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How sustainable are you and your company?

06 May 2021 1:50 PM | Anonymous member (Administrator)

What does sustainability mean to you and your company? That is one of the questions we asked Raffaele D'Alisa from the Blackmores group. Here’s what he shared with us.



"When my children are my age, we will need three planets to meet our collective resource requirements."


What is sustainability to you and your company?

Blackmores was founded by a naturopath who understood that you could not have healthy people without a healthy planet. We continue to have a vision for a world where people and nature thrive together. We know that to have a legitimate and purpose-driven role in our community, sustainability and corporate citizenship needs to be ingrained into how we do business.

There’s a traditional view of sustainability as energy, waste and water management and recyclable packaging. But being genuinely sustainable extends to the partnerships with our suppliers, our customers, our consumers, and our employees and truly understanding our impact on people and our natural world.

For me personally, I’m driven by the knowledge that when my children are my age, we will need three planets to meet our collective resource requirements, so we need to start changing now if we’re going to secure their future.


What actions are you taking to ensure ethical and sustainable practices?

Blackmores Group has committed to net zero emissions by 2030. We have started by transitioning to renewable sources of energy and deploying a series of efficiency projects. We have a current focus on deepening our understanding of our supply chains and partnering with suppliers to measure and manage the elements that matter to our sustainable development; this started with assessing and addressing human rights risks in our supply chain. We’re working to understand the resilience of our ingredients and our operations to the impacts of climate change. We have started to scope what biodiversity loss could mean to future access to natural medicines. These issues focus on our engagement with our suppliers, where we are building awareness, diagnosing risks, and identifying short and longer-term solutions that provide win-win outcomes. Our view is that we need to have an evidence-based understanding of our precious natural ingredients and to take a solid position to ensure they are protected for future generations.


What has the public asked for in this regard?

Consumers are very focused on companies taking responsibility for their impact. Giving greater transparency about our products and their packaging will become increasingly important. What have been the challenges along the way? Progressing truly sustainable packaging is a fundamental challenge for us to address. We are aware that there is an intention for brands and manufacturers to take greater responsibility for the materials they use and expect regulation to evolve in the coming years. We are supportive of the focus on the delivery of the national packaging targets. We are working towards our own complementary sustainable packaging targets. But as therapeutic goods, it’s important not to lose focus on the protection of shelf life and product quality. We know that addressing packaging challenges means solving the right problem, not moving the issue to a different part of the value chain.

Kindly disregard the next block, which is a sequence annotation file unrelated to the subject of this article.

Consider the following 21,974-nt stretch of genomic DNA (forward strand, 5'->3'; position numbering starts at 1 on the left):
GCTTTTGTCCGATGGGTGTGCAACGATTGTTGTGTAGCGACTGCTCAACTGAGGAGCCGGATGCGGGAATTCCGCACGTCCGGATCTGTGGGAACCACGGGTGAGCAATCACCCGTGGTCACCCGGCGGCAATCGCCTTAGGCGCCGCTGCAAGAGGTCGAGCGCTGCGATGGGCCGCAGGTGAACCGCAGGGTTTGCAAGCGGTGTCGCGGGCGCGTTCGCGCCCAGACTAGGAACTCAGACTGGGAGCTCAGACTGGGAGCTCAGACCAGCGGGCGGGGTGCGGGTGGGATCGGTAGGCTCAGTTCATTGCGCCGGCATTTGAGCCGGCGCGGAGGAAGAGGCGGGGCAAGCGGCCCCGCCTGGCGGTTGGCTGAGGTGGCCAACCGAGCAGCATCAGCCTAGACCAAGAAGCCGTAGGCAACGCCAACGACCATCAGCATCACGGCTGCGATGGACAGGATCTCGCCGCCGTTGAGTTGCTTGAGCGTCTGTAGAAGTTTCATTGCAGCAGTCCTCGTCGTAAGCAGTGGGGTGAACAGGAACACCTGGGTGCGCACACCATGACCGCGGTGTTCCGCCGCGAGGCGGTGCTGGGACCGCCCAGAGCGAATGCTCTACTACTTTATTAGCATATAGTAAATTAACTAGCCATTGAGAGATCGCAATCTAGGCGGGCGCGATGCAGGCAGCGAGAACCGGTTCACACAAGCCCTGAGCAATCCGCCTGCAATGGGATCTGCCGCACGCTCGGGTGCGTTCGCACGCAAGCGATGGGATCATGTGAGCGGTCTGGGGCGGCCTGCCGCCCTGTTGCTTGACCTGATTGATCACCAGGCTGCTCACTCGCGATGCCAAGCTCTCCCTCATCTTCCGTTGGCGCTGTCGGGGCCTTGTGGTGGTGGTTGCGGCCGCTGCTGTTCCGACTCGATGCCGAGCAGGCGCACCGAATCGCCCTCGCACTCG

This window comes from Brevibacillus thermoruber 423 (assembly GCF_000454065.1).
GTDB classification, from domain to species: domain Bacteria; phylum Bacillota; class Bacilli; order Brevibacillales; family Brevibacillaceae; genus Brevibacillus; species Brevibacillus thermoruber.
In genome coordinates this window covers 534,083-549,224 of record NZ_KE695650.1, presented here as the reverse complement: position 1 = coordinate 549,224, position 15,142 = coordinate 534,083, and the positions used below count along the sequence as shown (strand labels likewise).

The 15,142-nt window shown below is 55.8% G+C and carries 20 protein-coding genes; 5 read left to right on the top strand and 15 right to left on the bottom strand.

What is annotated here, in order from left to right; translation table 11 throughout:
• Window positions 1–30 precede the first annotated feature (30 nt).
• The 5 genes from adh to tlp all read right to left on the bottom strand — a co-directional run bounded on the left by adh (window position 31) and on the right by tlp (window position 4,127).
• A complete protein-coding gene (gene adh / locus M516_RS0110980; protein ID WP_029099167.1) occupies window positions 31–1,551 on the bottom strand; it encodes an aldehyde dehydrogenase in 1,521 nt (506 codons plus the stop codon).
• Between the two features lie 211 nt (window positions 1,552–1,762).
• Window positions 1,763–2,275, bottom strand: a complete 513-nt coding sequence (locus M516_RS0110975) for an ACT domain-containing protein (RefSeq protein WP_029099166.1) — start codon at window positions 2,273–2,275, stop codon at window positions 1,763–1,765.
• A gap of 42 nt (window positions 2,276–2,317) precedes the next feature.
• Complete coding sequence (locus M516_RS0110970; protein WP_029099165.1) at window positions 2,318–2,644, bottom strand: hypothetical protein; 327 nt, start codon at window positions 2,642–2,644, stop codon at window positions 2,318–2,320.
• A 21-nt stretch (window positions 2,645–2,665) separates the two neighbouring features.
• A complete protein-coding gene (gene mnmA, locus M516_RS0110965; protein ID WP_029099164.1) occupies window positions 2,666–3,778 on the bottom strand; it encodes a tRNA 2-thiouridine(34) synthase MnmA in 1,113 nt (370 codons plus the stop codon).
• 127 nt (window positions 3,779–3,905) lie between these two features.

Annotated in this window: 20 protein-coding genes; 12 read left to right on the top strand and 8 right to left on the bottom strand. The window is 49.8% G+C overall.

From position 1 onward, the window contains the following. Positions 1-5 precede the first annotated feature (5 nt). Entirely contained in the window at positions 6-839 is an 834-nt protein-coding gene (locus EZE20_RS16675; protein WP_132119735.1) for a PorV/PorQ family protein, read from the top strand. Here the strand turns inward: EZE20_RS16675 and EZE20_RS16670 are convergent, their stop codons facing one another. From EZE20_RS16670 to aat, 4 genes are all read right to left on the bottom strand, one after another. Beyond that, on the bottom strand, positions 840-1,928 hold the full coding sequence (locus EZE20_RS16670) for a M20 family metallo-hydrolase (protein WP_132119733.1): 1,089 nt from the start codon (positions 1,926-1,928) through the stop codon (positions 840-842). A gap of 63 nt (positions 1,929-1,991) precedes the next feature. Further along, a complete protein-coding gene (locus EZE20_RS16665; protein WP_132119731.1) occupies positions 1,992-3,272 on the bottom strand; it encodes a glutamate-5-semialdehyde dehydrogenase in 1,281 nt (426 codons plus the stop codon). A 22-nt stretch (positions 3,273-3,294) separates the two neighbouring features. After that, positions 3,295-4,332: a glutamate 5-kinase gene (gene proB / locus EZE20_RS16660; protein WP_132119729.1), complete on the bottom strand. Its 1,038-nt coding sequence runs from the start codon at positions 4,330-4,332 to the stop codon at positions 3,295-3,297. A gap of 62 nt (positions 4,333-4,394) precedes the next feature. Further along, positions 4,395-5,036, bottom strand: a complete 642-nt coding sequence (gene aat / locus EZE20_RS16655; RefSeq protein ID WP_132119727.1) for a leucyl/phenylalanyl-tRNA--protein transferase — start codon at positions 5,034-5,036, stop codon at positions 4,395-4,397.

It’s essential to do better now and be part of the systemic change that all consumer products will need to consider as we push towards a circular economy. Our packaging footprint is not limited to our bottles and containers, and B2B is about 40% of the total packaging mass put on the market. Hence, it is all aspects of the packaging ecosystem that we need to be mindful of. In support of both Modern Slavery mitigation, climate resilience and ethical sourcing, the lack of transparency in the extended supply chain remains a challenge faced not only by Blackmores but our industry as a whole.

Our approach includes both contract-driven engagements and building these issues into the supplier relationship over the medium term to encourage the sharing of information and partnering in response.


What has been relatively easy?

We have been inspired by the support we’ve had from our team, our suppliers and from other companies who share our commitment to sustainability. We were concerned that the global pandemic would harm our sustainability progress. Still, interestingly there is a growing understanding of the importance of addressing our most significant global challenges. We’ve seen the benefits of being guided by science and taking responsibility for our impact through the COVID crisis, so mitigating our climate impacts seems more achievable than ever before.


Will being sustainable cost more for the consumer?

It’s misguided to believe that being sustainable costs more when it drives value through more efficient operations and more substantial corporate credibility and trust. There will be a higher cost in not addressing sustainability in the long term than investing in the right programs in the short term.


What advances do you see in the future?

We’re excited to see an intention to transform recycling systems and supporting markets for developing recycled content for packaging. We expect to see a convergence of consumer trends and sustainability solutions for carbon sequestration – for example, plant-based diets. We see rapid transformation in energy markets which is supporting our transition to renewables. There is going to be a stronger dialogue about climate change resilience and biodiversity impacts, and that will lead to change


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